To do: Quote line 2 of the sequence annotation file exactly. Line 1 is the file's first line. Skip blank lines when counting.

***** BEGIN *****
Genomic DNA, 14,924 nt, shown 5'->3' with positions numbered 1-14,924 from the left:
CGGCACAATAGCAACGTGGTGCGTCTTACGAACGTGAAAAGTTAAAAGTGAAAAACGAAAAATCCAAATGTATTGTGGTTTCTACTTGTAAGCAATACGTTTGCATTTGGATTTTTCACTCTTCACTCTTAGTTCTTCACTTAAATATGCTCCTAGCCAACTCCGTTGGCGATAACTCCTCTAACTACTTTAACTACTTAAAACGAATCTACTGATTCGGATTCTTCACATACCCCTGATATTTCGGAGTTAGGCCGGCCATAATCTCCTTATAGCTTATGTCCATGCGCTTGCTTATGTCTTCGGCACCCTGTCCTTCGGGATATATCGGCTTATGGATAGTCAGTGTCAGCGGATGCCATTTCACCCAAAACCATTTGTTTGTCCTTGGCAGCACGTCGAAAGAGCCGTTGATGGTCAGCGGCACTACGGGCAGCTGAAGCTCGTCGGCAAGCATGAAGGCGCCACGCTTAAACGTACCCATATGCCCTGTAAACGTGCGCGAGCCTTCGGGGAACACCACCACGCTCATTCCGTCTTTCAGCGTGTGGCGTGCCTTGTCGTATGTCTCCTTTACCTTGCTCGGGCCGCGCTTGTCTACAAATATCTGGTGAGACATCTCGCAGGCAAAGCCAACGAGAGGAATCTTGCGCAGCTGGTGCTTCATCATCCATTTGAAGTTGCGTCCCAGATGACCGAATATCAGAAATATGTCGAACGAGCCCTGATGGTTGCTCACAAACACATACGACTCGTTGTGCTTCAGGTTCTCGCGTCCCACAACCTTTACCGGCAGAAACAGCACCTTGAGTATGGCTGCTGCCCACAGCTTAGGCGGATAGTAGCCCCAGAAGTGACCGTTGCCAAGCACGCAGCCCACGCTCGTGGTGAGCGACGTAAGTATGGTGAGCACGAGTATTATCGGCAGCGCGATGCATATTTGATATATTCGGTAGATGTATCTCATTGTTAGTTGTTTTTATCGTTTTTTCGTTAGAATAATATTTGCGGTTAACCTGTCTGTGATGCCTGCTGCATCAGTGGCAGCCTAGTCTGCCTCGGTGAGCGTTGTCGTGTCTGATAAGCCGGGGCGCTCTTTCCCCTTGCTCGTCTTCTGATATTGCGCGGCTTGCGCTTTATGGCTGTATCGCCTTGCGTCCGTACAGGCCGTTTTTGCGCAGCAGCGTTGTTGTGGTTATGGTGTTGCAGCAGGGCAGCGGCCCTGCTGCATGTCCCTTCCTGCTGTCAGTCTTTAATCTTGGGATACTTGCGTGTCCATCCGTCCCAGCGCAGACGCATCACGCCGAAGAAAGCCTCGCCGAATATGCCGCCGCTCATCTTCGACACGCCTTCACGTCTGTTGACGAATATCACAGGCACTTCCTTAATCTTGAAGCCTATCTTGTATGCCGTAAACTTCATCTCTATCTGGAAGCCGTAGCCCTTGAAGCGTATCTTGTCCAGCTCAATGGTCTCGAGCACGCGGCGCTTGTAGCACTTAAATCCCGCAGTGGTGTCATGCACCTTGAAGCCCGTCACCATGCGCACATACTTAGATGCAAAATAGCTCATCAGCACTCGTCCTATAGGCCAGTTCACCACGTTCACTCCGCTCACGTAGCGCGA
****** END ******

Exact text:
CGGCACAATAGCAACGTGGTGCGTCTTACGAACGTGAAAAGTTAAAAGTGAAAAACGAAAAATCCAAATGTATTGTGGTTTCTACTTGTAAGCAATACGTTTGCATTTGGATTTTTCACTCTTCACTCTTAGTTCTTCACTTAAATATGCTCCTAGCCAACTCCGTTGGCGATAACTCCTCTAACTACTTTAACTACTTAAAACGAATCTACTGATTCGGATTCTTCACATACCCCTGATATTTCGGAGTTAGGCCGGCCATAATCTCCTTATAGCTTATGTCCATGCGCTTGCTTATGTCTTCGGCACCCTGTCCTTCGGGATATATCGGCTTATGGATAGTCAGTGTCAGCGGATGCCATTTCACCCAAAACCATTTGTTTGTCCTTGGCAGCACGTCGAAAGAGCCGTTGATGGTCAGCGGCACTACGGGCAGCTGAAGCTCGTCGGCAAGCATGAAGGCGCCACGCTTAAACGTACCCATATGCCCTGTAAACGTGCGCGAGCCTTCGGGGAACACCACCACGCTCATTCCGTCTTTCAGCGTGTGGCGTGCCTTGTCGTATGTCTCCTTTACCTTGCTCGGGCCGCGCTTGTCTACAAATATCTGGTGAGACATCTCGCAGGCAAAGCCAACGAGAGGAATCTTGCGCAGCTGGTGCTTCATCATCCATTTGAAGTTGCGTCCCAGATGACCGAATATCAGAAATATGTCGAACGAGCCCTGATGGTTGCTCACAAACACATACGACTCGTTGTGCTTCAGGTTCTCGCGTCCCACAACCTTTACCGGCAGAAACAGCACCTTGAGTATGGCTGCTGCCCACAGCTTAGGCGGATAGTAGCCCCAGAAGTGACCGTTGCCAAGCACGCAGCCCACGCTCGTGGTGAGCGACGTAAGTATGGTGAGCACGAGTATTATCGGCAGCGCGATGCATATTTGATATATTCGGTAGATGTATCTCATTGTTAGTTGTTTTTATCGTTTTTTCGTTAGAATAATATTTGCGGTTAACCTGTCTGTGATGCCTGCTGCATCAGTGGCAGCCTAGTCTGCCTCGGTGAGCGTTGTCGTGTCTGATAAGCCGGGGCGCTCTTTCCCCTTGCTCGTCTTCTGATATTGCGCGGCTTGCGCTTTATGGCTGTATCGCCTTGCGTCCGTACAGGCCGTTTTTGCGCAGCAGCGTTGTTGTGGTTATGGTGTTGCAGCAGGGCAGCGGCCCTGCTGCATGTCCCTTCCTGCTGTCAGTCTTTAATCTTGGGATACTTGCGTGTCCATCCGTCCCAGCGCAGACGCATCACGCCGAAGAAAGCCTCGCCGAATATGCCGCCGCTCATCTTCGACACGCCTTCACGTCTGTTGACGAATATCACAGGCACTTCCTTAATCTTGAAGCCTATCTTGTATGCCGTAAACTTCATCTCTATCTGGAAGCCGTAGCCCTTGAAGCGTATCTTGTCCAGCTCAATGGTCTCGAGCACGCGGCGCTTGTAGCACTTAAATCCCGCAGTGGTGTCATGCACCTTGAAGCCCGTCACCATGCGCACATACTTAGATGCAAAATAGCTCATCAGCACTCGTCCTATAGGCCAGTTCACCACGTTCACTCCGCTCACGTAGCGCGA